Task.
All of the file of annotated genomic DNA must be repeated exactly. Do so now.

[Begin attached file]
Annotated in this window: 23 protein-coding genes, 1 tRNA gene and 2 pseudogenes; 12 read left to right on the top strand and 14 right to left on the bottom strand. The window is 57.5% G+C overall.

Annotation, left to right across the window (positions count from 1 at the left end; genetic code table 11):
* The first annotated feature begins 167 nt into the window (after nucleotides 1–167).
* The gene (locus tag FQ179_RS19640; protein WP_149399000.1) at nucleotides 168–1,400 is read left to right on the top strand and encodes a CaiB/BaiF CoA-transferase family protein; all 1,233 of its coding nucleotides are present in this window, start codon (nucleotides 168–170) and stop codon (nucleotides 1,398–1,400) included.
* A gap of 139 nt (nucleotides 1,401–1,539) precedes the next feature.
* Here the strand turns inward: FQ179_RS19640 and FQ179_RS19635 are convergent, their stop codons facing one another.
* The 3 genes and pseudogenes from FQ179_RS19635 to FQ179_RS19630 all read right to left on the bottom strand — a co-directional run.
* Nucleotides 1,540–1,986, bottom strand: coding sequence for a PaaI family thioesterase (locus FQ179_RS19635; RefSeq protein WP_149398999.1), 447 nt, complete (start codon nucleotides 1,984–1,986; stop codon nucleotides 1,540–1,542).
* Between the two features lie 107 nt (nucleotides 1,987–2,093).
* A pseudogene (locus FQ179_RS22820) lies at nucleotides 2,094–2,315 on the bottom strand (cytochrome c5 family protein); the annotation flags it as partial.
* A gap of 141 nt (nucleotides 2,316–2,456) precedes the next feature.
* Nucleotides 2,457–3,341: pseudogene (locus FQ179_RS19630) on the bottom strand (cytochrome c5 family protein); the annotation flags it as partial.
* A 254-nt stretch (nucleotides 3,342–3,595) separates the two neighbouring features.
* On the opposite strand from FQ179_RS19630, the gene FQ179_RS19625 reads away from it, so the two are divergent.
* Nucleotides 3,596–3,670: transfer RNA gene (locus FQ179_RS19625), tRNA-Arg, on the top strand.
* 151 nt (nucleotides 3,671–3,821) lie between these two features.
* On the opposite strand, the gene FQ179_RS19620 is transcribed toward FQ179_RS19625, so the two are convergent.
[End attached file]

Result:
Annotated in this window: 23 protein-coding genes, 1 tRNA gene and 2 pseudogenes; 12 read left to right on the top strand and 14 right to left on the bottom strand. The window is 57.5% G+C overall.

Annotation, left to right across the window (positions count from 1 at the left end; genetic code table 11):
* The first annotated feature begins 167 nt into the window (after nucleotides 1–167).
* The gene (locus tag FQ179_RS19640; protein WP_149399000.1) at nucleotides 168–1,400 is read left to right on the top strand and encodes a CaiB/BaiF CoA-transferase family protein; all 1,233 of its coding nucleotides are present in this window, start codon (nucleotides 168–170) and stop codon (nucleotides 1,398–1,400) included.
* A gap of 139 nt (nucleotides 1,401–1,539) precedes the next feature.
* Here the strand turns inward: FQ179_RS19640 and FQ179_RS19635 are convergent, their stop codons facing one another.
* The 3 genes and pseudogenes from FQ179_RS19635 to FQ179_RS19630 all read right to left on the bottom strand — a co-directional run.
* Nucleotides 1,540–1,986, bottom strand: coding sequence for a PaaI family thioesterase (locus FQ179_RS19635; RefSeq protein WP_149398999.1), 447 nt, complete (start codon nucleotides 1,984–1,986; stop codon nucleotides 1,540–1,542).
* Between the two features lie 107 nt (nucleotides 1,987–2,093).
* A pseudogene (locus FQ179_RS22820) lies at nucleotides 2,094–2,315 on the bottom strand (cytochrome c5 family protein); the annotation flags it as partial.
* A gap of 141 nt (nucleotides 2,316–2,456) precedes the next feature.
* Nucleotides 2,457–3,341: pseudogene (locus FQ179_RS19630) on the bottom strand (cytochrome c5 family protein); the annotation flags it as partial.
* A 254-nt stretch (nucleotides 3,342–3,595) separates the two neighbouring features.
* On the opposite strand from FQ179_RS19630, the gene FQ179_RS19625 reads away from it, so the two are divergent.
* Nucleotides 3,596–3,670: transfer RNA gene (locus FQ179_RS19625), tRNA-Arg, on the top strand.
* 151 nt (nucleotides 3,671–3,821) lie between these two features.
* On the opposite strand, the gene FQ179_RS19620 is transcribed toward FQ179_RS19625, so the two are convergent.